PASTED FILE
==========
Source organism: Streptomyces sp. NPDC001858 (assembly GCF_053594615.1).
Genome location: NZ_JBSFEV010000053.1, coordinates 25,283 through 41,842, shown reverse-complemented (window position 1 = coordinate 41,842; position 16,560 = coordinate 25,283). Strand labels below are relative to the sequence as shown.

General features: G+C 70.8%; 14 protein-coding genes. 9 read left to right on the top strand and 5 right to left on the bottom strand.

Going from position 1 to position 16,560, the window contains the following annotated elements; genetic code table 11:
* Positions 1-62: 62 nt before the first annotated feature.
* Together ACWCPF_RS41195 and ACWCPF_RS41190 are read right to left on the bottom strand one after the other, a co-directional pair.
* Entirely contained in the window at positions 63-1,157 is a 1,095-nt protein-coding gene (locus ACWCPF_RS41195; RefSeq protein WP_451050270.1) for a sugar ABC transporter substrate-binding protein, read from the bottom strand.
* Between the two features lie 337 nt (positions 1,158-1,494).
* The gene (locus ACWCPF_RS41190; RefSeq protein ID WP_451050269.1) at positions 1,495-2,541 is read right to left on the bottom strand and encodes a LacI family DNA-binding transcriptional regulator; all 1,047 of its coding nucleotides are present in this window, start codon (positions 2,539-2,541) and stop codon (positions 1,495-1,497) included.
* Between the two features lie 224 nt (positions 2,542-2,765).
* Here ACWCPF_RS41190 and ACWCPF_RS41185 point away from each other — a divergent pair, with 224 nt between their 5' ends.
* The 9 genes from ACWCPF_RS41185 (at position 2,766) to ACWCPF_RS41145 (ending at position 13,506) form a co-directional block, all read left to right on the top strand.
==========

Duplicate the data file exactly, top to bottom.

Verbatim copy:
Source organism: Streptomyces sp. NPDC001858 (assembly GCF_053594615.1).
Genome location: NZ_JBSFEV010000053.1, coordinates 25,283 through 41,842, shown reverse-complemented (window position 1 = coordinate 41,842; position 16,560 = coordinate 25,283). Strand labels below are relative to the sequence as shown.

General features: G+C 70.8%; 14 protein-coding genes. 9 read left to right on the top strand and 5 right to left on the bottom strand.

Going from position 1 to position 16,560, the window contains the following annotated elements; genetic code table 11:
* Positions 1-62: 62 nt before the first annotated feature.
* Together ACWCPF_RS41195 and ACWCPF_RS41190 are read right to left on the bottom strand one after the other, a co-directional pair.
* Entirely contained in the window at positions 63-1,157 is a 1,095-nt protein-coding gene (locus ACWCPF_RS41195; RefSeq protein WP_451050270.1) for a sugar ABC transporter substrate-binding protein, read from the bottom strand.
* Between the two features lie 337 nt (positions 1,158-1,494).
* The gene (locus ACWCPF_RS41190; RefSeq protein ID WP_451050269.1) at positions 1,495-2,541 is read right to left on the bottom strand and encodes a LacI family DNA-binding transcriptional regulator; all 1,047 of its coding nucleotides are present in this window, start codon (positions 2,539-2,541) and stop codon (positions 1,495-1,497) included.
* Between the two features lie 224 nt (positions 2,542-2,765).
* Here ACWCPF_RS41190 and ACWCPF_RS41185 point away from each other — a divergent pair, with 224 nt between their 5' ends.
* The 9 genes from ACWCPF_RS41185 (at position 2,766) to ACWCPF_RS41145 (ending at position 13,506) form a co-directional block, all read left to right on the top strand.